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These haunting films portray the profound psychological effects of trench warfare in a conflict in which 56% of troops would end up killed or wounded (compared to a 4.5% military fatality rate in the Second World War).The films depict individual cases of shell-shocked “other ranker” soldiers demonstrating their symptoms; occasionally the films cut to a shot of the soldier much improved after a course of treatment.
Kaes: I have noticed that most of the recent books and exhibitions on the Great War are more concerned with military and diplomatic history than with cultural history.
Unsurprisingly, the most popular war books in 2014 have focused on 1914 and the origins and multiple causes of a global war that mobilised 65 million men worldwide, claimed nine million lives, and resulted in the collapse of four empires.
The following conversation with Kaes comes as NECSUS contemplates the relationship between war and media. We are now in the middle of the centenary of the First World War, and the media coverage is impressive: archival sources, retrospectives, books, and research projects are emerging all over Europe and elsewhere.
What is your opinion on this proliferation of events and materials, and what is the place of cinema in such a commemorative scene?
There is no film of Preston’s recovery, if there ever was one.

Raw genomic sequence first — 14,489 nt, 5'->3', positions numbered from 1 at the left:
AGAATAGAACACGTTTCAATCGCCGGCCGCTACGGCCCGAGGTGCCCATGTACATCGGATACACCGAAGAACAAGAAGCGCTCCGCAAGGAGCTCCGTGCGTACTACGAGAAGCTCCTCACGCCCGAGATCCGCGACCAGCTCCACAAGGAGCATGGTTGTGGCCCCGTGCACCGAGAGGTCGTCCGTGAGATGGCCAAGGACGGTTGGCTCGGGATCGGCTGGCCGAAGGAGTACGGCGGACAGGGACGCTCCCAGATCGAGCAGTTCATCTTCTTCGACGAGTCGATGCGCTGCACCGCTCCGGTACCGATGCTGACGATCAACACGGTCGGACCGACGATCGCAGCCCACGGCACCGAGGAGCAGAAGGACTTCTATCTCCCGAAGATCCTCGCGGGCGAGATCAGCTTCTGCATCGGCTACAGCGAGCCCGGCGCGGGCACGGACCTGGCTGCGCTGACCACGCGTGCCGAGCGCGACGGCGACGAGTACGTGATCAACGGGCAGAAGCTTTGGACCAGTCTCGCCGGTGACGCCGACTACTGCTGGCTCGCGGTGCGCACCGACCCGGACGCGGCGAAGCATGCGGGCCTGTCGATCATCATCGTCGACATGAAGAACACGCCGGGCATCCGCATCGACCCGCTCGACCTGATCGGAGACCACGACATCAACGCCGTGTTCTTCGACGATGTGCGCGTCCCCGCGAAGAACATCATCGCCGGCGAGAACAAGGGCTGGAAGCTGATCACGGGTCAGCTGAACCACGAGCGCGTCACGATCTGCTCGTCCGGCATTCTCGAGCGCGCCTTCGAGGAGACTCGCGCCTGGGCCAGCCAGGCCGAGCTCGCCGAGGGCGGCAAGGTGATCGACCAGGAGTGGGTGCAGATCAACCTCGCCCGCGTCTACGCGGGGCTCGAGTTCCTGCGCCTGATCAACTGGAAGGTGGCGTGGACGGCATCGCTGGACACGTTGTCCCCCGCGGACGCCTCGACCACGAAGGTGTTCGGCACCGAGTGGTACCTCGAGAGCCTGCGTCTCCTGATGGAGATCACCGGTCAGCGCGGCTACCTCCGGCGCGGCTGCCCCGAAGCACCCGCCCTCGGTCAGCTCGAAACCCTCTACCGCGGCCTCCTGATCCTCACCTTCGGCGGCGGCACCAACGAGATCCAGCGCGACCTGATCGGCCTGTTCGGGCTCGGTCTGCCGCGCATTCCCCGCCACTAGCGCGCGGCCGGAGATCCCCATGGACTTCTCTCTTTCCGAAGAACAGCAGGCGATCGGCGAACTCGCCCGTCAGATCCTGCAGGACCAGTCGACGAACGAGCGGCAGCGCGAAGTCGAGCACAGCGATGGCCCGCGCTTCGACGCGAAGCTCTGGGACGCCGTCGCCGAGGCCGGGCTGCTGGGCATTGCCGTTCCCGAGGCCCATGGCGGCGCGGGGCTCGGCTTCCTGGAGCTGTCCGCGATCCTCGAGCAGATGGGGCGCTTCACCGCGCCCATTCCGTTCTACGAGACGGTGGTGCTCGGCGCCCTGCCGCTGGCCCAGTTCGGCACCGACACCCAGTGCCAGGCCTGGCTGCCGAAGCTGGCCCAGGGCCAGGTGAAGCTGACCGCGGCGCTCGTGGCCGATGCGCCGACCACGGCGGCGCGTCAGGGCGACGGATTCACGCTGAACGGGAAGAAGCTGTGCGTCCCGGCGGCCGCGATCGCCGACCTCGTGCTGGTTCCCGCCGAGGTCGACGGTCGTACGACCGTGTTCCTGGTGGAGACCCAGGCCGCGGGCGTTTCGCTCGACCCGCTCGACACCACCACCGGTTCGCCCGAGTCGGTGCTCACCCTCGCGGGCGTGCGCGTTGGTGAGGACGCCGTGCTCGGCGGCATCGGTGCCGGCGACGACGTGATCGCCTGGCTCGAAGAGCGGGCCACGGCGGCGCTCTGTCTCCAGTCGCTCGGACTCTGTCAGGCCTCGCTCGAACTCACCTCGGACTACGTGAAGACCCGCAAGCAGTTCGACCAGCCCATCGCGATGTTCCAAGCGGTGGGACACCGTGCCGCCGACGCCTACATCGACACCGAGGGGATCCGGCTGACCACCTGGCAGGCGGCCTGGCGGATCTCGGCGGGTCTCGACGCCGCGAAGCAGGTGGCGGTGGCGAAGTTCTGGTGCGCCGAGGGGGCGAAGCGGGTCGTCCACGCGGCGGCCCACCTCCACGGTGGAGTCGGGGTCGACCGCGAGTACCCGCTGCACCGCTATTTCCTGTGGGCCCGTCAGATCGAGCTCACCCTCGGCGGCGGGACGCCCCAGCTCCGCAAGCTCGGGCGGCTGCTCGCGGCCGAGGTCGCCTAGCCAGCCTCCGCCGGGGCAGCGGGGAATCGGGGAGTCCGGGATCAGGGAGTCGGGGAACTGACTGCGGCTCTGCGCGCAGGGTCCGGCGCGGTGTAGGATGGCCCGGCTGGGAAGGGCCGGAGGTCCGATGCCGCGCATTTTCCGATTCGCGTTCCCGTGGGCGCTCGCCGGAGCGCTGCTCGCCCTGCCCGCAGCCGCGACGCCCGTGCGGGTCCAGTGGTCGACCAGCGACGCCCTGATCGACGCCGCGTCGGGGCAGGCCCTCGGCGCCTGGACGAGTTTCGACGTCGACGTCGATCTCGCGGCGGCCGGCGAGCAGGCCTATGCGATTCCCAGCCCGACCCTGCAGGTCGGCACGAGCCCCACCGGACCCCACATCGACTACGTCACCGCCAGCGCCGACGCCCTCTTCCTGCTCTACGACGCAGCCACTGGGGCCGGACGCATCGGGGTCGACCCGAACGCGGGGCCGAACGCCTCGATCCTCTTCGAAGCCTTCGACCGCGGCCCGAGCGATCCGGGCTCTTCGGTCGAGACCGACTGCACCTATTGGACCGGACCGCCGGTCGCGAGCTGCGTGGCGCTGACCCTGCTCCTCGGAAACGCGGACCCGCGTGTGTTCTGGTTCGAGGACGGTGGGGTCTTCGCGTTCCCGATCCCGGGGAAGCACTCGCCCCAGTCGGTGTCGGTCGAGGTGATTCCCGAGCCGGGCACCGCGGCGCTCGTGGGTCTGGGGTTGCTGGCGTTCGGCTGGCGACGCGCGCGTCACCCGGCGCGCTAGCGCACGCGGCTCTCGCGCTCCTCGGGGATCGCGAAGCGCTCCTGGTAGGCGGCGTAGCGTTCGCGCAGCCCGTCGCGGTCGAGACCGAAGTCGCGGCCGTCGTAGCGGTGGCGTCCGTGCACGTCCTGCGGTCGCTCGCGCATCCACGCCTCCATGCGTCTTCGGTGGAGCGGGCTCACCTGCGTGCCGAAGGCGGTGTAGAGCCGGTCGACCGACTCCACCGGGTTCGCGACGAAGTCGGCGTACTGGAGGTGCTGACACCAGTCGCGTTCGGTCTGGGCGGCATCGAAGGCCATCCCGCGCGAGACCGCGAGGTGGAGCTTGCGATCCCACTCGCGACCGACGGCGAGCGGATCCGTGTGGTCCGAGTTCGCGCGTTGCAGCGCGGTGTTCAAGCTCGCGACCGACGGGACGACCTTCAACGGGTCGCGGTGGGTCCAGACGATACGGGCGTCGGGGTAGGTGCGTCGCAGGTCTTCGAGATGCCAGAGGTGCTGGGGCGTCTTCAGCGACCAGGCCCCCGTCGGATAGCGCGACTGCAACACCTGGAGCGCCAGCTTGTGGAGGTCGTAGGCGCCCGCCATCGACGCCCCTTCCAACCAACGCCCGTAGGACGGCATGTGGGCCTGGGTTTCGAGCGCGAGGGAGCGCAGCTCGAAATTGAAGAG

Preston, Meek and their cohort had more to deal with than their psychological troubles.Wikipedia: Combat stress reaction (World War One) In this Mind Hacks post on the Wellcome films, Matt Webb explains some of the differences between “shell shock” and post-traumatic stress disorder (PTSD) Cite : Perspectives on 'shell shock' (p=1391) by Fionnuala Barrett ( licensed as Creative Commons Attribution-Non-Commercial-Share Alike 2.0 UK: England & Wales ( Reuse : I am a master's student of nineteenth-century English literature at Lady Margaret Hall, Oxford.Recently, Kaes published a book on the legacy of the First World War in Weimar cinema: (Princeton University Press, 2009).This book accounts for a complex network of discourses that the war elicited – psychiatric, memorial, racial, mythic, allegorical – and makes the argument that war trauma lies at the center of four masterpieces of Weimar cinema: (Lang, 1927).‘@free.kindle.com’ emails are free but can only be sent to your device when it is connected to wi-fi.‘@kindle.com’ emails can be delivered even when you are not connected to wi-fi, but note that service fees apply.Anton Kaes is the Class of 1939 Professor of German and Film & Media at the University of California, Berkeley.He has authored a number of fascinating books, placing films and related discourses within a broader frame: the confrontation of German literati with cinema in the early 20 century, the contradictory relationship of German cinema with national history, and the impact of migration on German identity are only some of the many subjects that Kaes has written on.She reveals how medical approaches to shell-shock were formulated within an evolutionary framework which viewed mental breakdown as regression to a level characteristic of earlier stages of individual or racial development, but also ultimately resulted in greater understanding and acceptance of psychoanalytic approaches to human mind and behaviour.Through its demonstration of the crucial importance of concepts of mind-body relations, gender, willpower and instinct to the diagnosis of shell-shock, this book locates the disorder within a series of debates on human identity dating back to the Darwinian revolution and extending far beyond the medical sphere.